Dwight Yoakam

Population Me (Koch / Audium)

ACL Fest Record Reviews

Dwight Yoakam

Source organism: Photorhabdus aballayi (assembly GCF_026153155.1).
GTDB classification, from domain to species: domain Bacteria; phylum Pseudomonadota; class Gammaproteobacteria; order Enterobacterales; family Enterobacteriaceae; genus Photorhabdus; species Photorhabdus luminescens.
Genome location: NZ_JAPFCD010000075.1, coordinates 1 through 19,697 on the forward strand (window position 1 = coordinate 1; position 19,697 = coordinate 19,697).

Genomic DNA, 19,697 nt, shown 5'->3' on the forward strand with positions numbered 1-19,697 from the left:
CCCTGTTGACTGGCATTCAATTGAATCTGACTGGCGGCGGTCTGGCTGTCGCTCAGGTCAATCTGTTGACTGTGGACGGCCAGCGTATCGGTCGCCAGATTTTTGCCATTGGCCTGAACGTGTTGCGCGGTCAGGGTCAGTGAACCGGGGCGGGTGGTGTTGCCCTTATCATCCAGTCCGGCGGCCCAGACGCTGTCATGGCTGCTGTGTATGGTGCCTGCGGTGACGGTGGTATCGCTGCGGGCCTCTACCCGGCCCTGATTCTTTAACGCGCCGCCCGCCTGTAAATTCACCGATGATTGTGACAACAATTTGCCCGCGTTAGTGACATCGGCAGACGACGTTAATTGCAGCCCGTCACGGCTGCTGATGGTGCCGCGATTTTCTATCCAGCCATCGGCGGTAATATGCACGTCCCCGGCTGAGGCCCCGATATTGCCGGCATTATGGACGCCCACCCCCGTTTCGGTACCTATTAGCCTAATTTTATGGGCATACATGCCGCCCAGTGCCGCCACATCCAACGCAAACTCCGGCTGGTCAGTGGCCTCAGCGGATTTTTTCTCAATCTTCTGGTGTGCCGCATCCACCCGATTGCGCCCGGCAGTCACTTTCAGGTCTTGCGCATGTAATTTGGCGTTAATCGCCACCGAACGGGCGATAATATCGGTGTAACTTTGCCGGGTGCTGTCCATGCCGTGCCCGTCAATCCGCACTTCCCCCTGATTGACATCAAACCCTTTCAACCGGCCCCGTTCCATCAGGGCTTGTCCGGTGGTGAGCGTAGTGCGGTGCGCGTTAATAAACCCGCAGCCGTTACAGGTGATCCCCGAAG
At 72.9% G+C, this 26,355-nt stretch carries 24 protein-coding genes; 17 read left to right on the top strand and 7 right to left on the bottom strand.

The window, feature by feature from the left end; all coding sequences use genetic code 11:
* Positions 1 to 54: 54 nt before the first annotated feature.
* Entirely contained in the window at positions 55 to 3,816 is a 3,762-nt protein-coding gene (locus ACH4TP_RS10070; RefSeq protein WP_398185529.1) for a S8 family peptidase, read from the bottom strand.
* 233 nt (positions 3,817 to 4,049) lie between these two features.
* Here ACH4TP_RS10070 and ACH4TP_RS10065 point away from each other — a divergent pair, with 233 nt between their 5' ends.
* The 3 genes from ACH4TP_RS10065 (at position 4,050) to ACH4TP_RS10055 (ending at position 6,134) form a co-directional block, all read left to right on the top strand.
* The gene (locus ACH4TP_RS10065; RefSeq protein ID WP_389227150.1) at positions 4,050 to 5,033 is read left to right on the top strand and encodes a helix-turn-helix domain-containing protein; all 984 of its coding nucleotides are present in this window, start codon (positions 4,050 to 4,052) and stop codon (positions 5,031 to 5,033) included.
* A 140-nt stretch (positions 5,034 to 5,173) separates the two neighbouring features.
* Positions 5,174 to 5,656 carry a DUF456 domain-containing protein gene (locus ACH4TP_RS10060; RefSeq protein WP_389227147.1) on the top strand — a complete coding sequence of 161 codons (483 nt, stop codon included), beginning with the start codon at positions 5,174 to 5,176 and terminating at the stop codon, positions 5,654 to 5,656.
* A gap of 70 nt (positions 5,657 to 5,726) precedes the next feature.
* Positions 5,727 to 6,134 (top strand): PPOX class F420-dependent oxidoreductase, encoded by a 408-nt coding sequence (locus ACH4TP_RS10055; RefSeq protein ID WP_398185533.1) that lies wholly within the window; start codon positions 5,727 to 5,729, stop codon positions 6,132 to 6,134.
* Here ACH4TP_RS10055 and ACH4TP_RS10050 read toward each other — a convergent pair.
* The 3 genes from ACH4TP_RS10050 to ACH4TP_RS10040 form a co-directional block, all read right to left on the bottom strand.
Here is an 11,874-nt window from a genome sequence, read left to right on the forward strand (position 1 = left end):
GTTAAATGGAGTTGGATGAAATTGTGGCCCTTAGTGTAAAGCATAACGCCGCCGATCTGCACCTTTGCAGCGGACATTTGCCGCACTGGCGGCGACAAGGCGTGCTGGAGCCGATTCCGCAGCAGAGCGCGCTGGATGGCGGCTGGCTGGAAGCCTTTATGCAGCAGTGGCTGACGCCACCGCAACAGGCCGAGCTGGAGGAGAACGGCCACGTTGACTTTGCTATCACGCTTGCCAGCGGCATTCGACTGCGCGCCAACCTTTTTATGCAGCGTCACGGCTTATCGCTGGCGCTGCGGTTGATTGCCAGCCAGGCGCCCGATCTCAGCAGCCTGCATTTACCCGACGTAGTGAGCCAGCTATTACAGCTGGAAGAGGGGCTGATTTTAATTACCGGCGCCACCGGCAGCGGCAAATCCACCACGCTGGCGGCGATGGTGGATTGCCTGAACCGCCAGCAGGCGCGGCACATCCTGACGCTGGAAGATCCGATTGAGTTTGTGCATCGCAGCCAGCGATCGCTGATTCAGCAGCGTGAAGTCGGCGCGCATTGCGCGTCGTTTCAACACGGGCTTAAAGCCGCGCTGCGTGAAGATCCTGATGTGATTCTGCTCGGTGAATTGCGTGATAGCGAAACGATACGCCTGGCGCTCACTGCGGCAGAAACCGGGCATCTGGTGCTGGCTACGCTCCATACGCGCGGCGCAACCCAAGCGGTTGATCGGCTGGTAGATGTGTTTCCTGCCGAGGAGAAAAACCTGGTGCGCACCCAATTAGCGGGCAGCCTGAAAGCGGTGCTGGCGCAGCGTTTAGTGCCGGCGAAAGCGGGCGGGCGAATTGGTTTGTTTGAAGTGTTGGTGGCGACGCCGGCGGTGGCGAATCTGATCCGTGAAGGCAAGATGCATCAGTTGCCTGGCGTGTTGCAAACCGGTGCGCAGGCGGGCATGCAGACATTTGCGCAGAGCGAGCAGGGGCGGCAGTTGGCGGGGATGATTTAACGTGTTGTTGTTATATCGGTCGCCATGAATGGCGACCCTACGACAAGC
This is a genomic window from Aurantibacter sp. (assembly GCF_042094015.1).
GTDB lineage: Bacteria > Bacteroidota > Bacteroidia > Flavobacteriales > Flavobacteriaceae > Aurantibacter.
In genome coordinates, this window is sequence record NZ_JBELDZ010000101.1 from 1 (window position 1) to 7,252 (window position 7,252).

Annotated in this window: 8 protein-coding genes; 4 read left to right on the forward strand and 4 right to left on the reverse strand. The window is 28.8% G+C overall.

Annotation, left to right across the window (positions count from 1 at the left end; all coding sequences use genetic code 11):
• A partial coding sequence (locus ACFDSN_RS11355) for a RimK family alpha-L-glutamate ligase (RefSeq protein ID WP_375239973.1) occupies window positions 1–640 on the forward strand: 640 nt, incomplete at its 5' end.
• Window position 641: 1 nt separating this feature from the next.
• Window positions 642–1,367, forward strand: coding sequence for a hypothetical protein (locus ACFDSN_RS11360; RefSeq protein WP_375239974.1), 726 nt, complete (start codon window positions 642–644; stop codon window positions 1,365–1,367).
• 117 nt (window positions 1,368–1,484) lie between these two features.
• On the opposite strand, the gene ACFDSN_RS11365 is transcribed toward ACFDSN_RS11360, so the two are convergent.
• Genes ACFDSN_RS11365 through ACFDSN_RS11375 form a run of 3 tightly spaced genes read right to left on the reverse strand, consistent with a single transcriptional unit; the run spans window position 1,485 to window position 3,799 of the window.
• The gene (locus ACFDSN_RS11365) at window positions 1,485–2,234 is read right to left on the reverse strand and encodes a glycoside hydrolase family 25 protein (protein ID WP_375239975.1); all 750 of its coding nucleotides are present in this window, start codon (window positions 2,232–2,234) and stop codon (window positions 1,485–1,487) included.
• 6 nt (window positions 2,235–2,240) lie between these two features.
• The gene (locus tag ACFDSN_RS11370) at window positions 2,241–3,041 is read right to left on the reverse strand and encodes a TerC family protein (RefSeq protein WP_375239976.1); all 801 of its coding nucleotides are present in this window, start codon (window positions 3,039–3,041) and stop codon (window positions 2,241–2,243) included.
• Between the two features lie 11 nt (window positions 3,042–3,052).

Population Me (Koch/Audium) In recent years, Dwight Yoakam has chiseled himself a unique niche as country music's leading interpreter of Seventies classic rockers like Queen and Cheap Trick, but on Population Me, he revisits his own "classic" period: the coltish honky-tonk of early albums Guitars, Cadillacs, Etc., Etc. and Hillbilly Deluxe. Produced as always by Yoakam's right arm Pete Anderson, Population Me is snappy and song-heavy, clocking in at just over 37 minutes with not an ounce of fat on it. Yoakam continues to shine on upbeat Bakersfield weepers like "No Such Thing" and "An Exception to the Rule," and his Kentucky roots come bouncing in through Earl Scruggs' rollicking banjo on "Trains and Boats and Planes." Meanwhile, the border-tinged "Fair to Midland" and Hank Sr. homage "Population Me" are such vivid portraits of desolation and despair that Yoakam could commission them as screenplays. Willie Nelson shows up to connect the dots between heartache and various precious stones on "If Teardrops Were Diamonds," before Population Me exits stage left with the wry "I'd Avoid Me Too" and silken ballad "The Back of Your Hand." Yoakam may have cast himself as the mayor of Lonesome Town this time out, but it's a role he was born to play. "I'm not old, just out of date," he insists on opener "The Late Great Golden State," a valentine to the vanishing California of his salad days. Not quite yet, Dwight. Not quite yet. (Friday, 8:45pm, Cingular stage)


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